The birth of European painting can be traced to the 1300s with a renewed vision in the artwork of the church. Beginning with artists like Giotto from Florence, and Duccio from Siena, Italians gradually broke away from the stylized Byzantine tradition of painting. The church had dictated and commissioned static, linear, and unapproachable art that depicted unreal and emotionally remote biblical figures. However, a style emerged in the 14th century that used biblical paintings as descriptive pictures instead of strictly devotional objects. Artists began to connect the inward Christian experience to realistic life in a tangible world.
Unfortunately, modern viewers often do not understand or appreciate Gothic art. Though progressive in its departure from Byzantine traditions, the infancy of naturalism holds little attraction for most people today. Furthermore, the art of this period remained largely devoted to the propagation and beautification of the Church.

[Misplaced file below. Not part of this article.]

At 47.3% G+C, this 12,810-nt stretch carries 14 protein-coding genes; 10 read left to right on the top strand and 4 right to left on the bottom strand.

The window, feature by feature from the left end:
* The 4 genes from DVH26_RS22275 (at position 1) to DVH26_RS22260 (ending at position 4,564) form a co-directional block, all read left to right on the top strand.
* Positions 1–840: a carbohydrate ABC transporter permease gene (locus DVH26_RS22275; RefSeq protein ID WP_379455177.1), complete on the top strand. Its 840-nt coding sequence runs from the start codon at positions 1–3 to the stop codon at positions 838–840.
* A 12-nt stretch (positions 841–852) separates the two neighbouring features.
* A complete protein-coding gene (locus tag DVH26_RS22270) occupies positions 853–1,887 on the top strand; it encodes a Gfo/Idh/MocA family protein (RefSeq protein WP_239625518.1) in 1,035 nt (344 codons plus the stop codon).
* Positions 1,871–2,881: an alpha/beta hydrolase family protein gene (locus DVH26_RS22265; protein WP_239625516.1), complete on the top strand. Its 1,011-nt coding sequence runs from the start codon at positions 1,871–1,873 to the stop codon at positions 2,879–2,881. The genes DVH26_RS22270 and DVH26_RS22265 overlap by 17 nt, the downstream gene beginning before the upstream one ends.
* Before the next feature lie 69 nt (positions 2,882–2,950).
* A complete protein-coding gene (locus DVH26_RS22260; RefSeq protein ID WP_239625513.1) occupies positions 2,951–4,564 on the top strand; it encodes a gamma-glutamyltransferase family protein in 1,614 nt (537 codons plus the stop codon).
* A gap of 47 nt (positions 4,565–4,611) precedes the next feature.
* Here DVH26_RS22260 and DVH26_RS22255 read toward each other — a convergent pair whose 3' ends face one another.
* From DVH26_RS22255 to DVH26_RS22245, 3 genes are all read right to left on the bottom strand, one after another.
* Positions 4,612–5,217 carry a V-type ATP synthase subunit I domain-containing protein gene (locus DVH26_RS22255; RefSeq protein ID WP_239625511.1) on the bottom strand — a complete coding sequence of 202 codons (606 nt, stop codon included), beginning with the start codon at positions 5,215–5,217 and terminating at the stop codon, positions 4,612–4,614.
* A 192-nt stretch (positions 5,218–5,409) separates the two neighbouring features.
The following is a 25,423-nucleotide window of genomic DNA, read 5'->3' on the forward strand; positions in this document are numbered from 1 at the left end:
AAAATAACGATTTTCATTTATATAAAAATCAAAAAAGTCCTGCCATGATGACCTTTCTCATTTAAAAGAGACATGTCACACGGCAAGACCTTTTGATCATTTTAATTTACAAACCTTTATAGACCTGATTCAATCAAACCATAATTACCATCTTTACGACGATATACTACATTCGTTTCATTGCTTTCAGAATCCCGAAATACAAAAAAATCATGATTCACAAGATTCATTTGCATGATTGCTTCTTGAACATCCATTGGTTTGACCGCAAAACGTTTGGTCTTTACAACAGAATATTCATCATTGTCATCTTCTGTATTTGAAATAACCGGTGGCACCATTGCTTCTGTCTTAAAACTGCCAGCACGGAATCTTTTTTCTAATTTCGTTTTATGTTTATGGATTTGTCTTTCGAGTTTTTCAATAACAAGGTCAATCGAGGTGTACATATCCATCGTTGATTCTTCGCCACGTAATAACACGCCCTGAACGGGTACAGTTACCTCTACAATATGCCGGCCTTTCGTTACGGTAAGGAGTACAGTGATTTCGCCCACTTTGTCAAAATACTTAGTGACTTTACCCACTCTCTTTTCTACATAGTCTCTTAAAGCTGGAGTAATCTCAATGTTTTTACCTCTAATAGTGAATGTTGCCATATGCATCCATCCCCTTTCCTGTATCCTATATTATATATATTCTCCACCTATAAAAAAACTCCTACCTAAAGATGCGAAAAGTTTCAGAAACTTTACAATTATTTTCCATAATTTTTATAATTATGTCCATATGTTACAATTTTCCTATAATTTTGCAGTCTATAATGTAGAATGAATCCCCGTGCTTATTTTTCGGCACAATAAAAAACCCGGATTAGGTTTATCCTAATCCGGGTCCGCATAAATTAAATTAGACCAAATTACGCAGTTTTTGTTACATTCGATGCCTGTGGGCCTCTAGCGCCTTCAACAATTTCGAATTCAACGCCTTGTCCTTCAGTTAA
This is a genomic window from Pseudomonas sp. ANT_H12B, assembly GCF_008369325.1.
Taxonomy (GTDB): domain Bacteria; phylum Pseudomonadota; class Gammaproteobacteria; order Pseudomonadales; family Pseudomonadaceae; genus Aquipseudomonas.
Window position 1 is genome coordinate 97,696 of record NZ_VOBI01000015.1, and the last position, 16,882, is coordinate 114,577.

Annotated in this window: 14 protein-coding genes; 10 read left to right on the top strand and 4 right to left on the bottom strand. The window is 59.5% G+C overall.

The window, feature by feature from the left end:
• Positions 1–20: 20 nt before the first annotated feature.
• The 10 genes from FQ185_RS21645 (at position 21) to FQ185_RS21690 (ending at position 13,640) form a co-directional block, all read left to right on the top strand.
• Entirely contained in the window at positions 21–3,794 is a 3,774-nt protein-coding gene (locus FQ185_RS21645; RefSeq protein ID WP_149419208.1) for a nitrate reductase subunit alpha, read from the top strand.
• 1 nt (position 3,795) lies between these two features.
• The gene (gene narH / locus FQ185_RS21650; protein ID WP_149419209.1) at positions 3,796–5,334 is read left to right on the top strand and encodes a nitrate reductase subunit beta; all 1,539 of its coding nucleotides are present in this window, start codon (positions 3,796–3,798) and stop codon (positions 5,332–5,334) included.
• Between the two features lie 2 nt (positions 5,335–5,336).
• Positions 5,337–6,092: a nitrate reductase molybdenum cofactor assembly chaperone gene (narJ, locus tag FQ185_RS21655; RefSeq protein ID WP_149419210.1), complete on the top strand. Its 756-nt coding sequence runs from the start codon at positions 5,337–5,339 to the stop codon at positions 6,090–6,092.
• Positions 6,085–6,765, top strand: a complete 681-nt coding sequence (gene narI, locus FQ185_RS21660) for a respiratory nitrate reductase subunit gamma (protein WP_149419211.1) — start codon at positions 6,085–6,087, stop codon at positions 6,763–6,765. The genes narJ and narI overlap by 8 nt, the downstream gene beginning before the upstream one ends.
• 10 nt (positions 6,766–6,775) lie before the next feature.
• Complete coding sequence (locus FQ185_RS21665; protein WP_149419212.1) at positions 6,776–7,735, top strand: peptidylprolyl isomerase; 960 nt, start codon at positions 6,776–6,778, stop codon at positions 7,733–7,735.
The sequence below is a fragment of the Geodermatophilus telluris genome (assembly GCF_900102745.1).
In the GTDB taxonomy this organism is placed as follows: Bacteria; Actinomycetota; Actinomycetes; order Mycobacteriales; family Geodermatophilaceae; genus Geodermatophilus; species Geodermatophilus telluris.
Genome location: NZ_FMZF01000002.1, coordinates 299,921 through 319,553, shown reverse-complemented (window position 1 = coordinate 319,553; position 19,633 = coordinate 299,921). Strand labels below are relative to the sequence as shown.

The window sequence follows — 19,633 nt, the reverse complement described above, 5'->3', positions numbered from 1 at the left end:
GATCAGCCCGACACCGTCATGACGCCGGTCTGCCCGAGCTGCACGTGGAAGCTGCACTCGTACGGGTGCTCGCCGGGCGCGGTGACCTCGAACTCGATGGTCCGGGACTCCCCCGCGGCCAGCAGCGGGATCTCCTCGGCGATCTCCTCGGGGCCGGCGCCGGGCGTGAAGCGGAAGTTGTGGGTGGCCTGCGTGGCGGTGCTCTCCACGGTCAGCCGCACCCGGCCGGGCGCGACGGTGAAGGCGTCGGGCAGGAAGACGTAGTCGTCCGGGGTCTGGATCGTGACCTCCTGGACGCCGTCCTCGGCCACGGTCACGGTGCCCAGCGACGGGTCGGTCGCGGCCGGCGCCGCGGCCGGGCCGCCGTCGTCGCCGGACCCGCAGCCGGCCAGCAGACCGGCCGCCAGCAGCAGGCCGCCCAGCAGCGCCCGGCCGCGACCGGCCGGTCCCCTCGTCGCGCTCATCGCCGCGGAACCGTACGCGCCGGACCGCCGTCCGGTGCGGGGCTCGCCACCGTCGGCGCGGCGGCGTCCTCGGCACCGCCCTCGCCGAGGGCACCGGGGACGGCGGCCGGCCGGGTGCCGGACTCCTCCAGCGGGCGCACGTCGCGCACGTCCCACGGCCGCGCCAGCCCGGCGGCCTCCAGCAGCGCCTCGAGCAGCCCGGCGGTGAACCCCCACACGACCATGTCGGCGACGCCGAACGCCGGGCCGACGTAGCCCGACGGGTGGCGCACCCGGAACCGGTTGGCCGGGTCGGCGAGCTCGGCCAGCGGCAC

Although many art critics and art historians treat Gothic art rather disparagingly, the art of the Gothic era endures and continues to provide spiritual lessons–some good and some that may not reflect as well on the teachings of the Gothic church. M&G’s collection includes more than 20 gold ground panels from this period, including four polyptychs.